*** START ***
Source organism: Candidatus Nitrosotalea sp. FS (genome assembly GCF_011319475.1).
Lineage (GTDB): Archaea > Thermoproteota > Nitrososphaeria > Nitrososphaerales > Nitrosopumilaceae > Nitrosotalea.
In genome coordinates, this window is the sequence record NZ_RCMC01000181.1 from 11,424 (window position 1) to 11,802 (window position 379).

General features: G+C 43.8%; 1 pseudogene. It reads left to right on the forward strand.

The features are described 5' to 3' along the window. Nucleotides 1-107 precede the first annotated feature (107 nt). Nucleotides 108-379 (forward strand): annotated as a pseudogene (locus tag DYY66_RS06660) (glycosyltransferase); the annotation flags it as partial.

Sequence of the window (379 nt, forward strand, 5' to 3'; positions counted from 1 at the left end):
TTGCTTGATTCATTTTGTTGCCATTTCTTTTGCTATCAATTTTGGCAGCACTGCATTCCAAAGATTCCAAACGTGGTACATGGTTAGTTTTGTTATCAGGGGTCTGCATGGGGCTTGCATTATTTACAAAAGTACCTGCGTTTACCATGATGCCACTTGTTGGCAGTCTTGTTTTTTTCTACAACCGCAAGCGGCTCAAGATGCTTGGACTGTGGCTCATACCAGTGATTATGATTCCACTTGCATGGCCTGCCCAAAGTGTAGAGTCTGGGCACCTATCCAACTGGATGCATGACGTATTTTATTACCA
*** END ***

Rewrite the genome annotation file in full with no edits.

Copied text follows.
Source organism: Candidatus Nitrosotalea sp. FS (genome assembly GCF_011319475.1).
Lineage (GTDB): Archaea > Thermoproteota > Nitrososphaeria > Nitrososphaerales > Nitrosopumilaceae > Nitrosotalea.
In genome coordinates, this window is the sequence record NZ_RCMC01000181.1 from 11,424 (window position 1) to 11,802 (window position 379).

General features: G+C 43.8%; 1 pseudogene. It reads left to right on the forward strand.

The features are described 5' to 3' along the window. Nucleotides 1-107 precede the first annotated feature (107 nt). Nucleotides 108-379 (forward strand): annotated as a pseudogene (locus tag DYY66_RS06660) (glycosyltransferase); the annotation flags it as partial.

Sequence of the window (379 nt, forward strand, 5' to 3'; positions counted from 1 at the left end):
TTGCTTGATTCATTTTGTTGCCATTTCTTTTGCTATCAATTTTGGCAGCACTGCATTCCAAAGATTCCAAACGTGGTACATGGTTAGTTTTGTTATCAGGGGTCTGCATGGGGCTTGCATTATTTACAAAAGTACCTGCGTTTACCATGATGCCACTTGTTGGCAGTCTTGTTTTTTTCTACAACCGCAAGCGGCTCAAGATGCTTGGACTGTGGCTCATACCAGTGATTATGATTCCACTTGCATGGCCTGCCCAAAGTGTAGAGTCTGGGCACCTATCCAACTGGATGCATGACGTATTTTATTACCA